Signed by;


  1. Abdul Ramees
  2. Anberiya Hanifa
  3. Anithra Varia
  4. Anuratha Rajaretnam
  5. Ashoka Bandula Weerawardhana – Member, Sub-Committee on Disability, Human Rights Commission of Sri Lanka
  6. B. Gowthaman
  7. Bhavani Fonseka
  8. Bishop Kumara Illangasinghe
  9. Chandrika De Silva – Writer
  10. Channaka Jayasinghe
  11. Christopher M. Stubbs
  12. Deanne Uyangoda
  13. Deekshya Illangasinghe
  14. Dilan Ramanayake
  15. Dinesh Rajawasan
  16. Dinushika Dissanayake
  17. Dorin Rajani
  18. Dr. Malathi de Alwis
  19. Dr. Paikiasothy Saravanamuttu
  20. Dr. Sepali Kottegoda, D.Phil (Sussex)
  21. Dr. Vickramabahu Karunaratne
  22. Emil van der Poorten – In defence of civil and civic rights
  23. Ermiza Tegal – Attorney-at-Law
  24. Faaiz Ameer
  25. Farah Mihlar
  26. Gayathri Gamage
  27. Godfrey Yogarajah
  28. Herman Kumara
  29. Ishan Jalill
  30. Jansila Majeed – Activist, Mullaitivu
  31. Jeanne Samuel
  32. Jiffry Packeer Mohideen
  33. Joanne Senn
  34. Juwairiya Mohideen
  35. K. Hemalatha
  36. K.T. Rohini
  37. Kalani Subasinghe
  38. Kasunjith Satanarachchi – Member, Third Youth Parliament, Representative of the disability community
  39. Kaushalya Ariyarathne – Attorney-at-Law
  40. Keshini D. Sumanasekera
  41. Kurushanthan Mahaluxmy
  42. Lakshman Gunasekara – Journalist
  43. Lal Wijenayake – Co-Convenor, Lawyers for Democracy
  44. Luwie Ganeshathasan
  45. M.S. Jaleel
  46. Mala Liyanage – Human Rights Activist
  47. Marina Daniel
  48. Mario Gomez
  49. Marisa de Silva
  50. Minoli de Soysa
  51. Nagulan Nesiah
  52. Nilshan Fonseka
  53. P. Muthulingam
  54. P. Selvaratnam
  55. P.M. Mujeebur Rahman (LLB)
  56. P.N. Singham
  57. Prabodha Rathnayaka – Attorney-at-Law
  58. Priyantha Peiris
  59. Prof. Ajit Abeysekera
  60. Prof. Chandraguptha Thenuwara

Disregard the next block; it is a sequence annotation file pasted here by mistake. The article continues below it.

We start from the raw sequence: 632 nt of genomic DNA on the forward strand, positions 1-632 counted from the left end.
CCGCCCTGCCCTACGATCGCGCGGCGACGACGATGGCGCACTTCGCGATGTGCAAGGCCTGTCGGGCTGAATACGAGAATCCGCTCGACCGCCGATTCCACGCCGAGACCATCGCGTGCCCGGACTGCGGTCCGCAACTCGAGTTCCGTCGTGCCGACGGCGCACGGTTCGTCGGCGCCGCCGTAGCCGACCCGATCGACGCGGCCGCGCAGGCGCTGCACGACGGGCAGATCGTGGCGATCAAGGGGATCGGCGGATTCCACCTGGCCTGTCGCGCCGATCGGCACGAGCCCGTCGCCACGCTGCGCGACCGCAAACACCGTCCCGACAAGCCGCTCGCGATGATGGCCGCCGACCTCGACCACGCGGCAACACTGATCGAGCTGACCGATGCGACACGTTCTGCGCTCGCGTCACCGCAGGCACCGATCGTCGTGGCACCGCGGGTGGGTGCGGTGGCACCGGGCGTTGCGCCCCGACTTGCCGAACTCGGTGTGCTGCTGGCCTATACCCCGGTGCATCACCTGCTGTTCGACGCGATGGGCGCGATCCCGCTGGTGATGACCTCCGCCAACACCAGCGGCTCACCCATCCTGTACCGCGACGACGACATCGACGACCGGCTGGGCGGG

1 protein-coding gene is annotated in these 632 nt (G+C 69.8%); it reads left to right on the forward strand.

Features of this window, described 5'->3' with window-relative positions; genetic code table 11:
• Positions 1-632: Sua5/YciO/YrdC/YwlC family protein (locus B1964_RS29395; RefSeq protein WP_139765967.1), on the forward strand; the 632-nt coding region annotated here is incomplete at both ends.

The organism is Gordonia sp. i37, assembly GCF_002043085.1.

61. Rev. Fr. Jeyabalan Croos
  62. Rev. Fr. Nandana Manatunga
  63. Rev. Fr. Reid Shelton Fernando, (Retired)
  64. Rev. Fr. Sarath Iddamalgoda
  65. Rev. Fr. Terence Fernando
  66. Riza Yehiya
  67. Rohini Hensman – Writer and Researcher
  68. Ruki Fernando
  69. Ruvan Weerasinghe – University of Colombo
  70. Ruvini Jayaratne
  71. S. Easwary
  72. S. Nirmaladevi
  73. S. Niventhini
  74. S. Ratnajeevan H. Hoole – Member, Elections Commission
  75. S. Sameer
  76. S. Suthanthini
  77. S. Tharshan
  78. S.L.A. Azeez
  79. S.M. Anifa
  80. Sabra Zahid
  81. Sampath Samarakoon
  82. Sandun Thudugala – Activist
  83. Santhush Fernando – Attorney-at-Law
  84. Sarah Arumugam – Attorney-at-Law
  85. Selvaraja Rajasegar
  86. Setunga Mudalige Philip
  87. Shenali De Silva
  88. Shreen Saroor
  89. Sivasuthan
  90. Srinath Perera – Attorney-at-Law & General Secretary, Free Trade Union Centre
  91. Sudarshana Gunawardene – Attorney-at-Law
  92. Sunanda Deshapriya
  93. T. Rajendran
  94. T. Thayaparan
  95. Thiyagaraja Waradas – Univeristy of Colomobo
  96. Thyagi Ruwanpathirana
  97. Udaya Kalupathirana
  98. V. Shamini
  99. V. Sinthuka
  100. V. Subramaniam – Member, Sub-Committee on Disability, Human Rights
    Commission of Sri Lanka
  101. V. Thayalini
  102. Vanie Simon
  103. Zahabia Adamaly – Member, Sub-Committee on Disability, Human Rights
    Commission of Sri Lanka


  1. Affected Women’s Forum (AWF), Akkaraipattu
  2. Alliance Development Trust (ADT)
  3. Centre for Policy Alternatives (CPA)
  4. DAISY Lanka Foundation
  5. Disability Organisations Joint Front
  6. Human Rights Office (HRO), Kandy
  7. INFORM – Human Rights Documentation Centre
  8. Institute of Social Development (ISD), Kandy
  9. International Centre for Ethnic Studies (ICES)
  10. Mannar Women’s Development Federation (MWDF)
  11. Mentally Handicapped Children and Families Education Project
    (MENCAFEP), Nuwara Eliya
  12. Muslim Women’s Development Trust (MWDT), Puttalam
  13. National Fisheries Solidarity Organization (NAFSO)
  14. Rights Now – Collective for Democracy
  15. Rural Development Foundation
  16. Sri Lanka Council for the Blind
  17. Vallamai Travelers, Jaffna
  18. Women for Justice and Peace in Sri Lanka
  19. Women’s Action Network (WAN)